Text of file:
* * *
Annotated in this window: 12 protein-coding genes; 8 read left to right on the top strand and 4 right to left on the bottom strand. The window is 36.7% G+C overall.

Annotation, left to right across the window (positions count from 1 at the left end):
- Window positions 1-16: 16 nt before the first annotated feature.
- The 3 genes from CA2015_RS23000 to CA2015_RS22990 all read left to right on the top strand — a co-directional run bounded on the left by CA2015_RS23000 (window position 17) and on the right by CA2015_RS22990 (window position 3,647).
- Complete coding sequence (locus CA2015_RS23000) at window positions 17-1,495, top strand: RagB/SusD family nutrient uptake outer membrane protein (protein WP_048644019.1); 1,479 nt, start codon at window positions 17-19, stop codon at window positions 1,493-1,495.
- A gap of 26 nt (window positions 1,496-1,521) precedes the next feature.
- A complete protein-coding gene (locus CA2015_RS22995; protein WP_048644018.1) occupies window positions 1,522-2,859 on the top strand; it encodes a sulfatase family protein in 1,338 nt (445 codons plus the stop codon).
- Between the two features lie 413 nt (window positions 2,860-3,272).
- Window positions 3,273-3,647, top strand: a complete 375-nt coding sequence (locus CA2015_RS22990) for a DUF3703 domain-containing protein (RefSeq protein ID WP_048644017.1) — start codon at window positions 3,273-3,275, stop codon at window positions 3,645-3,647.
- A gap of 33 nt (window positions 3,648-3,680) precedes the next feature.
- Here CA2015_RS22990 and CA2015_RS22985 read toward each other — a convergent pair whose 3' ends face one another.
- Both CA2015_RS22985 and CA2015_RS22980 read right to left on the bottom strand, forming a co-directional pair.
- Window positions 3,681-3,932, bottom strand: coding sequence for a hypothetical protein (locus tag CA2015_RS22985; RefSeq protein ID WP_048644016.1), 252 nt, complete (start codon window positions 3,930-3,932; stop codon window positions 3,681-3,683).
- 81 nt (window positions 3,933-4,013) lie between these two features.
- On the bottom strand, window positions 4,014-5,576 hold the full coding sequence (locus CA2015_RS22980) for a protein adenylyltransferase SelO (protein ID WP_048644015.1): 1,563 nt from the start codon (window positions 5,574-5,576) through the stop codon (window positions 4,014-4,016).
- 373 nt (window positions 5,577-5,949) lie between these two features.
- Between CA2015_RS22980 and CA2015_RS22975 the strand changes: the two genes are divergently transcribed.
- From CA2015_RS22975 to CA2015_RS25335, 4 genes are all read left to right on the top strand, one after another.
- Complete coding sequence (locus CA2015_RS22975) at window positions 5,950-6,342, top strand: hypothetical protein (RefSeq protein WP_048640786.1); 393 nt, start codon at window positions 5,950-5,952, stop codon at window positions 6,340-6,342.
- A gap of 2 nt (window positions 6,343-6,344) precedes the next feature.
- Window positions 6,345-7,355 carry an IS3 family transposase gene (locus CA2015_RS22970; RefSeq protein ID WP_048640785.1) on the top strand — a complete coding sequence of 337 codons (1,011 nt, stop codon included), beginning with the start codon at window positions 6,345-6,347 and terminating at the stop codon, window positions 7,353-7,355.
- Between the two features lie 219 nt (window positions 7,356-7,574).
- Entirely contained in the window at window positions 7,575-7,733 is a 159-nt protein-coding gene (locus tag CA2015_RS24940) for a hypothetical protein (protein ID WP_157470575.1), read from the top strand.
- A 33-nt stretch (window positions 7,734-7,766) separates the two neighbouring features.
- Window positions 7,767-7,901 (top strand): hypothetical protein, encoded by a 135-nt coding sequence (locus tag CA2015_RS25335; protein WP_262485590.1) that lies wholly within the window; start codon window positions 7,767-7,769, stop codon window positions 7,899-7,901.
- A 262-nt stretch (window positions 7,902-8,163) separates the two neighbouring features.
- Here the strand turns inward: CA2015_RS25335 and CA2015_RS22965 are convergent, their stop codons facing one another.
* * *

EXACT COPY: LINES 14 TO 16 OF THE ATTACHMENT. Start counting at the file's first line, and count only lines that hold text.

- 81 nt (window positions 3,933-4,013) lie between these two features.
- On the bottom strand, window positions 4,014-5,576 hold the full coding sequence (locus CA2015_RS22980) for a protein adenylyltransferase SelO (protein ID WP_048644015.1): 1,563 nt from the start codon (window positions 5,574-5,576) through the stop codon (window positions 4,014-4,016).
- 373 nt (window positions 5,577-5,949) lie between these two features.